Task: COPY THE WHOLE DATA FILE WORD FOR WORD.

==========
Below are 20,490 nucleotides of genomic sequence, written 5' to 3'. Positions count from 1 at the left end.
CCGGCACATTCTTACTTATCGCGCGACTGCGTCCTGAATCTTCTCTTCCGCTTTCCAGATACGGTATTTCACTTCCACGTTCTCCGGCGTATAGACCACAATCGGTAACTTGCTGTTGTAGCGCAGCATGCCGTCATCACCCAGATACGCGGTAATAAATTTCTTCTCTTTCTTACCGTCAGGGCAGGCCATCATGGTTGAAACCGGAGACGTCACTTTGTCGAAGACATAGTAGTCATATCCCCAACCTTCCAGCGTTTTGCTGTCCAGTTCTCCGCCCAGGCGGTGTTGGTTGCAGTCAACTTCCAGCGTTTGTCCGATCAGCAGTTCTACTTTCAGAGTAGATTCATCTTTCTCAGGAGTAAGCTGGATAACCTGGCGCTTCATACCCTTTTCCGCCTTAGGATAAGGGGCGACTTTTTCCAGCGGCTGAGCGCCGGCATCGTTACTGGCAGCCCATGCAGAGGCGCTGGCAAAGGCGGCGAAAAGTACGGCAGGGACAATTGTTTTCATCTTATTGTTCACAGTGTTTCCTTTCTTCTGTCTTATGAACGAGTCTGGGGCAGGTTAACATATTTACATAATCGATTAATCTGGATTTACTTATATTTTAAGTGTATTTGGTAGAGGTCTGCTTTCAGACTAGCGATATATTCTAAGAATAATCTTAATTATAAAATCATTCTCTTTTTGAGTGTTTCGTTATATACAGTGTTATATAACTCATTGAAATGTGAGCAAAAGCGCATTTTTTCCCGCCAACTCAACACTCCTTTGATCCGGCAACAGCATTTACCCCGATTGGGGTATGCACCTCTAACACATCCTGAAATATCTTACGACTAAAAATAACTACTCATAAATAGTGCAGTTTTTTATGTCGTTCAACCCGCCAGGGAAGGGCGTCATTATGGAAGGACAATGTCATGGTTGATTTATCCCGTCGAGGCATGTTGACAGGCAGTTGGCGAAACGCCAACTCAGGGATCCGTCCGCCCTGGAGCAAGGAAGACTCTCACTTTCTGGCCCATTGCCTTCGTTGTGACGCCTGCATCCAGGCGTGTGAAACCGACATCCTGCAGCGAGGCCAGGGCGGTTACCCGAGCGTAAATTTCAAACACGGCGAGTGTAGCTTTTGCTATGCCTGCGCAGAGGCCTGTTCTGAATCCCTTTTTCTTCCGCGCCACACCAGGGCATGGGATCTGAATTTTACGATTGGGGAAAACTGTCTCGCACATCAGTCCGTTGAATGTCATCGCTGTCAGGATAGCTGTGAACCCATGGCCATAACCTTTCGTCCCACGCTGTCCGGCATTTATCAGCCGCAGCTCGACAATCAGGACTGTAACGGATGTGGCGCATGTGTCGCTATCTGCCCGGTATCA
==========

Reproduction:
Below are 20,490 nucleotides of genomic sequence, written 5' to 3'. Positions count from 1 at the left end.
CCGGCACATTCTTACTTATCGCGCGACTGCGTCCTGAATCTTCTCTTCCGCTTTCCAGATACGGTATTTCACTTCCACGTTCTCCGGCGTATAGACCACAATCGGTAACTTGCTGTTGTAGCGCAGCATGCCGTCATCACCCAGATACGCGGTAATAAATTTCTTCTCTTTCTTACCGTCAGGGCAGGCCATCATGGTTGAAACCGGAGACGTCACTTTGTCGAAGACATAGTAGTCATATCCCCAACCTTCCAGCGTTTTGCTGTCCAGTTCTCCGCCCAGGCGGTGTTGGTTGCAGTCAACTTCCAGCGTTTGTCCGATCAGCAGTTCTACTTTCAGAGTAGATTCATCTTTCTCAGGAGTAAGCTGGATAACCTGGCGCTTCATACCCTTTTCCGCCTTAGGATAAGGGGCGACTTTTTCCAGCGGCTGAGCGCCGGCATCGTTACTGGCAGCCCATGCAGAGGCGCTGGCAAAGGCGGCGAAAAGTACGGCAGGGACAATTGTTTTCATCTTATTGTTCACAGTGTTTCCTTTCTTCTGTCTTATGAACGAGTCTGGGGCAGGTTAACATATTTACATAATCGATTAATCTGGATTTACTTATATTTTAAGTGTATTTGGTAGAGGTCTGCTTTCAGACTAGCGATATATTCTAAGAATAATCTTAATTATAAAATCATTCTCTTTTTGAGTGTTTCGTTATATACAGTGTTATATAACTCATTGAAATGTGAGCAAAAGCGCATTTTTTCCCGCCAACTCAACACTCCTTTGATCCGGCAACAGCATTTACCCCGATTGGGGTATGCACCTCTAACACATCCTGAAATATCTTACGACTAAAAATAACTACTCATAAATAGTGCAGTTTTTTATGTCGTTCAACCCGCCAGGGAAGGGCGTCATTATGGAAGGACAATGTCATGGTTGATTTATCCCGTCGAGGCATGTTGACAGGCAGTTGGCGAAACGCCAACTCAGGGATCCGTCCGCCCTGGAGCAAGGAAGACTCTCACTTTCTGGCCCATTGCCTTCGTTGTGACGCCTGCATCCAGGCGTGTGAAACCGACATCCTGCAGCGAGGCCAGGGCGGTTACCCGAGCGTAAATTTCAAACACGGCGAGTGTAGCTTTTGCTATGCCTGCGCAGAGGCCTGTTCTGAATCCCTTTTTCTTCCGCGCCACACCAGGGCATGGGATCTGAATTTTACGATTGGGGAAAACTGTCTCGCACATCAGTCCGTTGAATGTCATCGCTGTCAGGATAGCTGTGAACCCATGGCCATAACCTTTCGTCCCACGCTGTCCGGCATTTATCAGCCGCAGCTCGACAATCAGGACTGTAACGGATGTGGCGCATGTGTCGCTATCTGCCCGGTATCA